The stories which comprise the novel echo and reecho each other, but resist closure. In an interview with Toni Morrison, Naylor mentions that she feared the sense of finality suggested by her first novel, The Women of Brewster Place (582). Already she had begun the emotional trek to Linden Hills, whose environs are visible from Brewster. Within the tradition of African American women's fiction Naylor's texts are unique in that they are symbiotically related: Brewster's community activist Kiswana Browne is from the middle-class Linden Hills; Cocoa, in Mama Day, is a cousin to Willa Prescott Needed, who perishes along with her husband and son in the apocalyptic flames which destroy the Needed home in Linden Hills; Cocoa's husband George sees Bailey's Cafe from Harlem. That Mariam's son, also named George, is to attend Wallace P. Andrews Boys' Home echoes the story-line in Mama Day, for Cocoa's husband is a product of that academy.

What the narrative moves toward is the creation of a reality deeply rooted in the black vernacular that more closely reflects the particular experiences of marginalized women across the globe. The unusual location of Bailey's Cafe, which exists everywhere and nowhere, points to its symbolic significance. The cafe is situated "between the edge of the world and infinite possibility" and represents the unexplored boundaries of a creative consciousness that is at once both black and female (76). Echoed throughout the stories the women relate is female subjectivity to male desire. Such is the case with Sweet Esther, whose pervasive hatred for men stems from the commodification of black women within the context of a rural economic system. Esther suffers exploitation as her elder brother barters her to an older, propertied farmer in exchange for higher sharecropping wages. Passively, Esther surrenders to the farmer's whims while he chooses to be intimate with her only in the cellar of his home. The pink and lace-trimmed bed where she must sleep alone reveals her confinement to a socially prescribed gender role. Her monologues point to a profound self-hatred in a world that evolves no terms for her existence:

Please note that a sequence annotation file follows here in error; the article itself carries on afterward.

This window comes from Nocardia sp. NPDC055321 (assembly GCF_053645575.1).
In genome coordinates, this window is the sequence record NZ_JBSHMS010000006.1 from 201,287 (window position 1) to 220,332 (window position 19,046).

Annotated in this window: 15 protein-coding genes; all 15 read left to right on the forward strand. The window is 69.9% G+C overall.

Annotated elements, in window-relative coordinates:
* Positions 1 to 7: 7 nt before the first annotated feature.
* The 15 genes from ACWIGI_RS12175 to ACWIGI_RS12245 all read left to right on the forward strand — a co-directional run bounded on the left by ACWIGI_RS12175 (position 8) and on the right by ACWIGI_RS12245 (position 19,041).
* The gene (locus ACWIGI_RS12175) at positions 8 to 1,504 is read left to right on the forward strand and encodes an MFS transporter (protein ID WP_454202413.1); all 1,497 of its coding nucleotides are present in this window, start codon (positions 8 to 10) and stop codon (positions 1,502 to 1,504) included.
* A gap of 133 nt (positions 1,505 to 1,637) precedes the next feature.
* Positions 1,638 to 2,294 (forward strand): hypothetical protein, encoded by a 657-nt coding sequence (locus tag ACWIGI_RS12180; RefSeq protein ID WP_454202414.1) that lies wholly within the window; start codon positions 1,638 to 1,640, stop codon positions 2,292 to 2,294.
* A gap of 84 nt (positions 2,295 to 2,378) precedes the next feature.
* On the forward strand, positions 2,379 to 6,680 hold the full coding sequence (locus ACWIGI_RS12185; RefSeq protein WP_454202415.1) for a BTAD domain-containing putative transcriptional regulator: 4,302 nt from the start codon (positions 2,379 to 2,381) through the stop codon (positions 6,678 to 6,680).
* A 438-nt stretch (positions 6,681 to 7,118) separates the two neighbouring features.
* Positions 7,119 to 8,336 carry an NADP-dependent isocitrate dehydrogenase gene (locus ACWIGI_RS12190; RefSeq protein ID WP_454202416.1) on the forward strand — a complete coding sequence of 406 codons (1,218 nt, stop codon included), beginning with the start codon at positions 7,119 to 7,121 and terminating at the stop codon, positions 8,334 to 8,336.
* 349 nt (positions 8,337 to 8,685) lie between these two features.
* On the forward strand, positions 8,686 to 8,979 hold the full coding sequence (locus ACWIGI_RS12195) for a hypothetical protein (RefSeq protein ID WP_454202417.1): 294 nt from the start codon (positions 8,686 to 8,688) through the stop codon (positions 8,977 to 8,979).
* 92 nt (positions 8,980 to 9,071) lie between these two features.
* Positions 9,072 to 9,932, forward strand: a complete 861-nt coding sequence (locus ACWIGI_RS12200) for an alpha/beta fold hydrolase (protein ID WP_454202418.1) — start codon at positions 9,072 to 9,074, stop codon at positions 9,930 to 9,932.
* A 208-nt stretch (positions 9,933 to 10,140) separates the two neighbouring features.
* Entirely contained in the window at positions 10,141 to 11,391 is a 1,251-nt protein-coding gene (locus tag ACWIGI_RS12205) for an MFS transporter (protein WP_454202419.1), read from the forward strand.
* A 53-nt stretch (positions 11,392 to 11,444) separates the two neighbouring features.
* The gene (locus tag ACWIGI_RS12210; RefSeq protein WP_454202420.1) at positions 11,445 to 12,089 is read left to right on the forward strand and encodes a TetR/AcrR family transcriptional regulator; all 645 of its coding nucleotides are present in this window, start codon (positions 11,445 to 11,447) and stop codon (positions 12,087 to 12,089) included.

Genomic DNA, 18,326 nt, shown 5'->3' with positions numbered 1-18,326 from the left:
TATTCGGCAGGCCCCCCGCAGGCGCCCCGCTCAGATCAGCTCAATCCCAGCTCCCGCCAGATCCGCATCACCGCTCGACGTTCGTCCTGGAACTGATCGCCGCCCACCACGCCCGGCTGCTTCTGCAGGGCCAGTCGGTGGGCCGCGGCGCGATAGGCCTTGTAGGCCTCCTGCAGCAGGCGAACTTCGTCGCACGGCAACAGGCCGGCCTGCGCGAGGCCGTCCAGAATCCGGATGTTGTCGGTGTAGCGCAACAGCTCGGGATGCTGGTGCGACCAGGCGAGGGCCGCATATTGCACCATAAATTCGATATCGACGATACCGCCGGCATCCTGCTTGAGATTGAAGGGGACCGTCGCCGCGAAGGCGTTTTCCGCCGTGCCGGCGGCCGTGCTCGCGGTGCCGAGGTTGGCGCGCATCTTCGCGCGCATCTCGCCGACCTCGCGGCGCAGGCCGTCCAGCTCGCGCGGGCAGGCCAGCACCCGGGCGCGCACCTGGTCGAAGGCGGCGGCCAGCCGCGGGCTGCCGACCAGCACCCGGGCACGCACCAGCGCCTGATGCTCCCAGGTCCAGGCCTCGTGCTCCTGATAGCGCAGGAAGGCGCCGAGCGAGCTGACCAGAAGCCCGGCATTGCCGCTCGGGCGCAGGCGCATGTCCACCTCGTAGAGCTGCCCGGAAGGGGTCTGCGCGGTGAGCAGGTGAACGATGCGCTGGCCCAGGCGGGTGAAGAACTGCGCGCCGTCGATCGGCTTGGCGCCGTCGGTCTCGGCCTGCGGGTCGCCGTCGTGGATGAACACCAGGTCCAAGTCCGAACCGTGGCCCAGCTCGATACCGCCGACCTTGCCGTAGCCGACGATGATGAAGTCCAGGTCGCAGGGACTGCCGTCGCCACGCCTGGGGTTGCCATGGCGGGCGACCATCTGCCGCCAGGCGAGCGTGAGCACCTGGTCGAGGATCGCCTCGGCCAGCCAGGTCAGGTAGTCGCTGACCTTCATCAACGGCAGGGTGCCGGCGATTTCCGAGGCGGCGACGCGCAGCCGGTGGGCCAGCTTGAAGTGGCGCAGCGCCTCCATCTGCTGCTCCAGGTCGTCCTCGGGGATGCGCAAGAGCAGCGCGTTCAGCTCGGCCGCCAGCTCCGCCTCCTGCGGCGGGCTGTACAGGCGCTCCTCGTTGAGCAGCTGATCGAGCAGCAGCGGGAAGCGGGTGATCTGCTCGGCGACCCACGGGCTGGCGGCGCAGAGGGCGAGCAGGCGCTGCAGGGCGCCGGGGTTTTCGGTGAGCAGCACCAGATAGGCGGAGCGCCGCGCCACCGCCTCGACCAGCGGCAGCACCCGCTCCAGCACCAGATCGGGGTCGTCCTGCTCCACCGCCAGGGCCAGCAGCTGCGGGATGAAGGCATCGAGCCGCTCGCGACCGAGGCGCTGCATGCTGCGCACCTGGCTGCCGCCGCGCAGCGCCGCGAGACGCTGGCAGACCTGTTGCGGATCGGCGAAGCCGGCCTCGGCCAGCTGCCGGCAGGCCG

I like the white roses because they show up in the dark. I don't. The black gal. Monkey faced. Tar. Coal. Ugly. Soot. Unspeakable. Pitch. Coal. Ugly. Soot. Unspeakable. (95)

By demanding white Christmas roses from her male callers at Eve's, who are allowed to visit her only in a dark, secluded basement, Esther, whose name means 'I will be hidden,' relives her painful past.(4) She also adds her solitary voice to those of the other women whose stories are included in "The Jam," and therefore breaks the troubling discursive silence surrounding her tragic life.